There is Life Here

There is Life Here

Andromeda’s litter is doing good. Phoebe’s litter is doing good. There is life here. It isn’t all death. I think I’ve just been very overwhelmed with the amount of loss. I try to be an optimistic person and keep my thoughts positive. This week has been a trial for that, though. I remember how well the first several litters went last year and thinking, less than humbly, that I wasn’t going to be one of the raisers who lost kits all the time or worse yet adult rabbits. My rabbits were always going to be healthy and I wasn’t going to have to go through what other people went through, through no fault of their own. 6 or 8 problem free litters will do that to a person. It was prideful and boy did I take that fall that comes after!

I have learned since that time that it doesn’t matter. It doesn’t matter if you are good at it, if you have the best cleaning habits, the best bloodlines, if your temperatures are kept at optimum, and you have the best feed on the market. Rabbits kits are born on the wire, they squirm through wire, they aren’t strong enough to thrive. Rabbits die. That’s what they do. That’s why they have so many babies so often, because their losses are high. It took me a while to get my head around that. And to realize that for the most part, none of it is my fault. And what was my fault wasn’t through incompetence, but lack of experience. I have tried hard, researched many hours, and I have done well by my herd. I know this. But sometimes there is nothing more you can do. Sometimes none of it matters. Rabbits die.

If someone ever asks me for my thoughts on whether or not they should start up with rabbits, I think the first thing I will say is only if you can live with the fact that rabbits die. Not when you want them to, not when you have fattened them up for butchering, but long before that, or in birth, or for no reason at all. If you can deal with that, know that it is still worth it. They are beautiful, wonderful, adventurous little creatures and despite this horrible run, it is still so worth it for me to have them in my life.

And I have learned one more thing to add to my store of knowledge. When sexing kits, resex them often. I’d sex them at 8 weeks and again at 12 weeks. I’d sex them before selling them. But that was it. Now I know to sex them again if I am going to keep them longer than 12 weeks. I will sex them weekly from that point on. I am not taking this chance again.

Now for little 5 week old kit, it is still alive. It did another feeding this afternoon, ran right up to the cage door when it saw me come in with its dropper and mug of warm raw goat’s milk. It drank 5.5 droppers and then cuddled on me. I think the thing thinks I am its new mother. Tugs my heart strings completely. I do love the little thing. I try not to do that, but it is near on impossible not to love the kits, even when they are dropping dead left and right. Fortunately their temperament changes shortly before butcher age. This one though…well, maybe I can sell it as a pet. She is so friendly it is ridiculous. And she is still playing very actively with the other 3 larger kits. She has gained .4 ounces since yesterday and is now up to 13.9 oz.

I will weigh Serenity’s litter and the rest of this orphaned litter tonight. They all seem to be doing well. There are no signs of diarrhea in the litter now, even with littlest kit. I keep wanting to hope it is gone. I keep telling myself to knock it off. When little kit gets to a pound and has been free of illness for 3 days I will drop down to just two feedings a day, then taper off from there.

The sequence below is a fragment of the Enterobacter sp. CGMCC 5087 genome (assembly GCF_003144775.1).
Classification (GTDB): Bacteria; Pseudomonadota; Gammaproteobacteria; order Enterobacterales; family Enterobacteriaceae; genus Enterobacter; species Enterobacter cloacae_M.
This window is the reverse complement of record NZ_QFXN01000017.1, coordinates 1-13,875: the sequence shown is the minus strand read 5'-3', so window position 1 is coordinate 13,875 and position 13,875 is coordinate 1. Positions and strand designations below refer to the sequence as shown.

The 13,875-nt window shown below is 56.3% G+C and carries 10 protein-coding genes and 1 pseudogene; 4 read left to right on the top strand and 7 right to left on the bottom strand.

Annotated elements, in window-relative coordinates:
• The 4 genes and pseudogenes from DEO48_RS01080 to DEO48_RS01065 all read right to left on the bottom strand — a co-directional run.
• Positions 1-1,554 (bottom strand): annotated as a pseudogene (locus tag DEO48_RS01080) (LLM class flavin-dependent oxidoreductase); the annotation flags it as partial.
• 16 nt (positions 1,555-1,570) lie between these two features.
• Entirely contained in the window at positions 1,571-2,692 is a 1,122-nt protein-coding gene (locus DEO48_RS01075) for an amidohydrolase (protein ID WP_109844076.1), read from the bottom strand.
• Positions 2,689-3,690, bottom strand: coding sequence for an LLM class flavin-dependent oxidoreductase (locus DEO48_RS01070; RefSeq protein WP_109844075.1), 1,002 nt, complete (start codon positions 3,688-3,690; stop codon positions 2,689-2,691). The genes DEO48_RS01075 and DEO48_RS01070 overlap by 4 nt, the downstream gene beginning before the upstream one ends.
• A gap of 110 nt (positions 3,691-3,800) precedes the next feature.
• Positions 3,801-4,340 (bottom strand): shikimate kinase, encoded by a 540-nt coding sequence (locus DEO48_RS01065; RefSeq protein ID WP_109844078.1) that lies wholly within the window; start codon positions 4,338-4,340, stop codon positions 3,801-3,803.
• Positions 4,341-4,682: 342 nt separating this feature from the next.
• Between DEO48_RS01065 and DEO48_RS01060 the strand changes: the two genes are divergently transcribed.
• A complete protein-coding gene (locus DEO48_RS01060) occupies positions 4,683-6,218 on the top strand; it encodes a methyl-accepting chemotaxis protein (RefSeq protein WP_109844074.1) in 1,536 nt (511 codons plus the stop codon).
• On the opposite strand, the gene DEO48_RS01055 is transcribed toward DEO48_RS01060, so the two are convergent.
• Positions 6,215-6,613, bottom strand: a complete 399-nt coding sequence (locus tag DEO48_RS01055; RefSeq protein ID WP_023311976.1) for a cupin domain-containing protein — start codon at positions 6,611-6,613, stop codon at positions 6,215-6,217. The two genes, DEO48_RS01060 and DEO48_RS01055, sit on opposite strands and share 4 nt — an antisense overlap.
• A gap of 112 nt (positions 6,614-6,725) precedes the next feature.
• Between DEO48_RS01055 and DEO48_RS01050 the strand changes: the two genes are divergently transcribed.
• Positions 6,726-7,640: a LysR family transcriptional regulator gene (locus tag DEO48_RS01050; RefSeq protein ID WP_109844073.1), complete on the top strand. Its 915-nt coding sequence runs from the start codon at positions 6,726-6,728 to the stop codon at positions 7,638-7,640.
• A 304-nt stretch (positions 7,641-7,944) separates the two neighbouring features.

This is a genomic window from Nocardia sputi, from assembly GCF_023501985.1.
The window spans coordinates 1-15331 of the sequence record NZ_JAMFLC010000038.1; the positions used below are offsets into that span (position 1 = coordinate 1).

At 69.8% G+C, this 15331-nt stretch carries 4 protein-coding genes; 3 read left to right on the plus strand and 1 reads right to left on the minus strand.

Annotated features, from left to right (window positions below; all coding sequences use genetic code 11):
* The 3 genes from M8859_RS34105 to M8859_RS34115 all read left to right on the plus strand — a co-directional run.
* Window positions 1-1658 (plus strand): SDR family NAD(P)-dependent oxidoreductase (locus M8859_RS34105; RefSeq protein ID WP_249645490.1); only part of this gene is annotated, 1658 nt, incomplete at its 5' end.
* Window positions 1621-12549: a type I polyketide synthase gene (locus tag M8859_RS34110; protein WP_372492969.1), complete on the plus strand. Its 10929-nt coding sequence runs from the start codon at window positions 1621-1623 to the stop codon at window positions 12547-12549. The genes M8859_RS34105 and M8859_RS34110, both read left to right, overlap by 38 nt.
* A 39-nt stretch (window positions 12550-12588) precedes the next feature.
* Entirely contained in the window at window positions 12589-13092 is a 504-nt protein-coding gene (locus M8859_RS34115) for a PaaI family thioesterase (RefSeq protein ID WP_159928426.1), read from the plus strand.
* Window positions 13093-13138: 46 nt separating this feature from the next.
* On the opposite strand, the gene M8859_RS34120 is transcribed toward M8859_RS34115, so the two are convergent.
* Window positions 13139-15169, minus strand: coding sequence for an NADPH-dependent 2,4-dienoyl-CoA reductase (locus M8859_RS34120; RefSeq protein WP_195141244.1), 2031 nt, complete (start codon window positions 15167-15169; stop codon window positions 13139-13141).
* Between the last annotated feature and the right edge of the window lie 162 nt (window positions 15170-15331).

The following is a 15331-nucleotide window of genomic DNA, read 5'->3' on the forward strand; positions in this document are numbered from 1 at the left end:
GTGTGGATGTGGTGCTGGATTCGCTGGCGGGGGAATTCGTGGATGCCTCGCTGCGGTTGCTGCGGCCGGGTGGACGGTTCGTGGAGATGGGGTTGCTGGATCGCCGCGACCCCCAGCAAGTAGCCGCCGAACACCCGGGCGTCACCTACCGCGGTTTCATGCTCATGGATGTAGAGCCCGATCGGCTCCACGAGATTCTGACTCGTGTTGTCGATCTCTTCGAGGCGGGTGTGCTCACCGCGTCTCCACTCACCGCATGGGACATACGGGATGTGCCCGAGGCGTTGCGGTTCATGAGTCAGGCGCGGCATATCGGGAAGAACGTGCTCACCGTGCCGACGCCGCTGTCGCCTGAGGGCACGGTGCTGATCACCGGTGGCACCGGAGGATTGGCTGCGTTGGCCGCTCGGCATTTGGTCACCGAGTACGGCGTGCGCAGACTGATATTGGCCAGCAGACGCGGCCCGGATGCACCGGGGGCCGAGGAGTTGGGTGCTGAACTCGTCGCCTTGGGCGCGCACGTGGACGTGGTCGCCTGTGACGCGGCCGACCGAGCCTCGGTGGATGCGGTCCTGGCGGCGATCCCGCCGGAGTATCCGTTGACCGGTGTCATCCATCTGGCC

Newborn kit is still alive. I had almost made the decision to foster it when we decided to try one more time to force nurse with its mother. This time it was strong enough and it latched on and drank enough to visibly see its tummy swell. I am glad, because that means it is getting colostrum. Little thing has dark spots on its extremities, probably where it lost a bit of circulation when it was cold. I’ve had this happen before in kits born outside the nesting box, but that we saved. They seemed none the worse for it, but I don’t know. This one has more of it than the others did. Mama did very well, but I hope she will be able to take over on her own. Still not sure if I should foster it. I wish just one more had made it. We will try another force nursing tonight. We decided to name the new mama. Even if we won’t keep her and we might after our recent losses of breeding does, she’s had babies now and is proven, so we won’t butcher her. Her name is Fiona. She gets an F sound since she is Phoebe’s daughter.

When I started this blog, I promised myself that I wouldn’t sugar coat things. I wouldn’t try to show only the good and never the bad. I don’t want to ever seem like I am just sailing through, that I don’t stumble, or even fall down. I want people to be able to maybe look at my words and know that when these things happen, they aren’t alone in it, and it is okay to hurt and to feel helpless and to try to keep a lid on hope, but still have it despite that. I am at heart a stubbornly hopeful creature. I also want them to know that there is so much good, too, even if right now it seems like its all bad. If you can learn anything from my experiences, than I call it a good thing, even when its a hard experience. But I would be very, very happy to have some good days now, please and thank you very much.

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2 thoughts on “There is Life Here

  1. Jessica says:

    I think your last paragraph is the best part. Stubbornly hopeful isn’t a bad thing, though it can hurt. More power to you, is all.

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